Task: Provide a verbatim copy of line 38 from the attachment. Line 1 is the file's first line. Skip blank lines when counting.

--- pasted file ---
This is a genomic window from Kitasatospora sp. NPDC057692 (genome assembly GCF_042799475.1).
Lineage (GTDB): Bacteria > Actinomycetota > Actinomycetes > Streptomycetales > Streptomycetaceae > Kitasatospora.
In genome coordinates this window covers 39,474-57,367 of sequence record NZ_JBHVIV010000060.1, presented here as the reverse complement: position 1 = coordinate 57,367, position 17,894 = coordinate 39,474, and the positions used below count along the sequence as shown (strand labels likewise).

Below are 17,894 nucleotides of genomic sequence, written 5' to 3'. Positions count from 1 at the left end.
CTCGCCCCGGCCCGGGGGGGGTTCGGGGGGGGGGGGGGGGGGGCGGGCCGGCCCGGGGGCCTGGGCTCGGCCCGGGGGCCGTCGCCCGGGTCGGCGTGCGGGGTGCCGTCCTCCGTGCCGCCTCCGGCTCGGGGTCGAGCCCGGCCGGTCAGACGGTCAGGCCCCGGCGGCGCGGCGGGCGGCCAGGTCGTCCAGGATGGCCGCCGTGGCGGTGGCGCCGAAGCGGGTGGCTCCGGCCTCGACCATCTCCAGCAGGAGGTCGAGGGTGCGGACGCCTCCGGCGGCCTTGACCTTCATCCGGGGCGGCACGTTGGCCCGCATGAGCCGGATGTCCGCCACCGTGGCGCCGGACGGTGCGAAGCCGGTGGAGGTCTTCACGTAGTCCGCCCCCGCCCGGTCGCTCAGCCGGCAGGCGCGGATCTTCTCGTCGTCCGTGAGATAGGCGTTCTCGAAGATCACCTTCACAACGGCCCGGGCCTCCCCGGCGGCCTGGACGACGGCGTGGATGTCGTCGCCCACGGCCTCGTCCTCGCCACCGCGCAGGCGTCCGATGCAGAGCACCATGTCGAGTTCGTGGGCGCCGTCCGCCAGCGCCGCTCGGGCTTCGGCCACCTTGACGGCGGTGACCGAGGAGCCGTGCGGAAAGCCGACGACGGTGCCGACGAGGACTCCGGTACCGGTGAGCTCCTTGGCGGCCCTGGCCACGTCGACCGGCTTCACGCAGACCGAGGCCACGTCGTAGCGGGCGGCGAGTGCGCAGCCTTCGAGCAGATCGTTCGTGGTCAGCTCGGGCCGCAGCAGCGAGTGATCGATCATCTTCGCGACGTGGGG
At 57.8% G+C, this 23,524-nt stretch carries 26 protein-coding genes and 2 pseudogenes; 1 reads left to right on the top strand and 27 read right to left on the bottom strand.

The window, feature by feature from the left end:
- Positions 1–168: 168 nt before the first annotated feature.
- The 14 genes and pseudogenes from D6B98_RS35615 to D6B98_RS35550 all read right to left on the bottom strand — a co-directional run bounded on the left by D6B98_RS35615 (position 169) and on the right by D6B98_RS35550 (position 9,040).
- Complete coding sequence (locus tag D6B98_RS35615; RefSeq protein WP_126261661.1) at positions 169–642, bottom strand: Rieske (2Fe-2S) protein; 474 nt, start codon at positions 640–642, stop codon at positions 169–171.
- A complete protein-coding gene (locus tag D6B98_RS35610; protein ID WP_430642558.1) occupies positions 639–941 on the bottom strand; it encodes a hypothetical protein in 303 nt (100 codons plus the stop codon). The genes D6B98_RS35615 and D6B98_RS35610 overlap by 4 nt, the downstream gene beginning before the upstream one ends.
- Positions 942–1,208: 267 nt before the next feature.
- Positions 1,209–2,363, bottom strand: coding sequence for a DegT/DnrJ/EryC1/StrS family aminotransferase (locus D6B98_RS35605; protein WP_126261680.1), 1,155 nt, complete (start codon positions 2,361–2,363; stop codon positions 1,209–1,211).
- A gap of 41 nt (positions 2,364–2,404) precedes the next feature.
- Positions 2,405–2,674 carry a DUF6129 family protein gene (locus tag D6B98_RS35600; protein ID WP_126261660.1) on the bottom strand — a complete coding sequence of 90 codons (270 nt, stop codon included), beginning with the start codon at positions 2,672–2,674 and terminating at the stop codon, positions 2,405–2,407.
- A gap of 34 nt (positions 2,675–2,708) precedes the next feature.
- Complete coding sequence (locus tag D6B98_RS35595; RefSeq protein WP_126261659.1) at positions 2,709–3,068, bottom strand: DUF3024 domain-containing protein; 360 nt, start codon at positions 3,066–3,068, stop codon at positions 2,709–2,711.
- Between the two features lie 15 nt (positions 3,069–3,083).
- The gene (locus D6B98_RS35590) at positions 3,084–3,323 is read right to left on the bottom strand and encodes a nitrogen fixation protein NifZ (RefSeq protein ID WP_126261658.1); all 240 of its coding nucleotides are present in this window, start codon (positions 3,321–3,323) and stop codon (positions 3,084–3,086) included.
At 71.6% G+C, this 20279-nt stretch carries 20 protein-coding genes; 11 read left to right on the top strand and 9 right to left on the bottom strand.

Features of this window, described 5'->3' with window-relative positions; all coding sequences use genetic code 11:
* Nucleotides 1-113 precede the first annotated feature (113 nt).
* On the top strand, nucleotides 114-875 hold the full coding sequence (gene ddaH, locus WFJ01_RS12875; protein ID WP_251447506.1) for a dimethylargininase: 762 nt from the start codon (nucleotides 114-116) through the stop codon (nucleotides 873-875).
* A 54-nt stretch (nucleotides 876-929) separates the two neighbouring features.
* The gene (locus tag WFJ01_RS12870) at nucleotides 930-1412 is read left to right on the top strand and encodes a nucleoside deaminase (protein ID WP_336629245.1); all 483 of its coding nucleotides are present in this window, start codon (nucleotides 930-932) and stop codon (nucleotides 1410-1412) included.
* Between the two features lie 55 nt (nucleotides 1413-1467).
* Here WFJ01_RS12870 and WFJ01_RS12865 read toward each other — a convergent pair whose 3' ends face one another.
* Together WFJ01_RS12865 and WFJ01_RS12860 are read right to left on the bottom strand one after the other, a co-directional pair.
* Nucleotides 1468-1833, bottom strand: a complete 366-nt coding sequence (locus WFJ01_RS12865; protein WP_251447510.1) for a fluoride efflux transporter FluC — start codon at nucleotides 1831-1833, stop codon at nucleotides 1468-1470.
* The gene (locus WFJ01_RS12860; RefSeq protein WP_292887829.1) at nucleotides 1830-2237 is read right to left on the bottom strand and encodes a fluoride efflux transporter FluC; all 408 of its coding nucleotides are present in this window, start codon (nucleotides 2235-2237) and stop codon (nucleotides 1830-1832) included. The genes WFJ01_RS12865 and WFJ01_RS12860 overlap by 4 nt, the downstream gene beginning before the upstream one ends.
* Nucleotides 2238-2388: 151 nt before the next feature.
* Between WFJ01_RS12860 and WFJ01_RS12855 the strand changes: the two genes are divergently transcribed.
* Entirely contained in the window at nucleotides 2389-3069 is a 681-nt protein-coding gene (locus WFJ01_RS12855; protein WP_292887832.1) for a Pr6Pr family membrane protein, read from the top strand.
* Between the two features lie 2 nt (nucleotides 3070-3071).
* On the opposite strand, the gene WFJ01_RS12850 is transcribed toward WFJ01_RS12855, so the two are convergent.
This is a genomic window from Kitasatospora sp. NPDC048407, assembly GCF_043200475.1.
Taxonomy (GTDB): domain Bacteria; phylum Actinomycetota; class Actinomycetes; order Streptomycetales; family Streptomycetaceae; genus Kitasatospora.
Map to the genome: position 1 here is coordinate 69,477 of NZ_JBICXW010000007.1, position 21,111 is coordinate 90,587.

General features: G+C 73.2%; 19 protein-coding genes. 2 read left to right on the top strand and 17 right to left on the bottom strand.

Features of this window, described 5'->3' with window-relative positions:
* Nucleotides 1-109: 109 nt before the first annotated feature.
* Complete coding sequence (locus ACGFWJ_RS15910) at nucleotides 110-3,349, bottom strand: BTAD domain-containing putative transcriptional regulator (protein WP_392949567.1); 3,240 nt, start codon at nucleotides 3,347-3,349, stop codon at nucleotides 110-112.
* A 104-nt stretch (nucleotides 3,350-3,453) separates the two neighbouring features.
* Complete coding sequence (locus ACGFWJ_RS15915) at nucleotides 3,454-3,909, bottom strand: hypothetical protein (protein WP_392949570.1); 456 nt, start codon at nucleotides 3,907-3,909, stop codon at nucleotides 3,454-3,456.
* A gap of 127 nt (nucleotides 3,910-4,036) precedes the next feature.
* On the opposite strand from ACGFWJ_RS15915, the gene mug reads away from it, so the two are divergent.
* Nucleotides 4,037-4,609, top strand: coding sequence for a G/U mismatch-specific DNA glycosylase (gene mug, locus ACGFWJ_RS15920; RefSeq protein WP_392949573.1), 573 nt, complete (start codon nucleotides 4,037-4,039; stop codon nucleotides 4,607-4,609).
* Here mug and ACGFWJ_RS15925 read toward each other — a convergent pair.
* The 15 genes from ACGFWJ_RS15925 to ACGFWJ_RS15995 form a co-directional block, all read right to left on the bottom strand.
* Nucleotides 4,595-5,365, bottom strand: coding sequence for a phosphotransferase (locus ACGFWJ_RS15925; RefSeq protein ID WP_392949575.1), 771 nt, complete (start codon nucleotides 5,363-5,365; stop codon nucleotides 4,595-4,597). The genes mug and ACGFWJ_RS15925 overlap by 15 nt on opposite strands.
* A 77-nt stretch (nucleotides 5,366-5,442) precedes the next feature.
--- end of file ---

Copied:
Map to the genome: position 1 here is coordinate 69,477 of NZ_JBICXW010000007.1, position 21,111 is coordinate 90,587.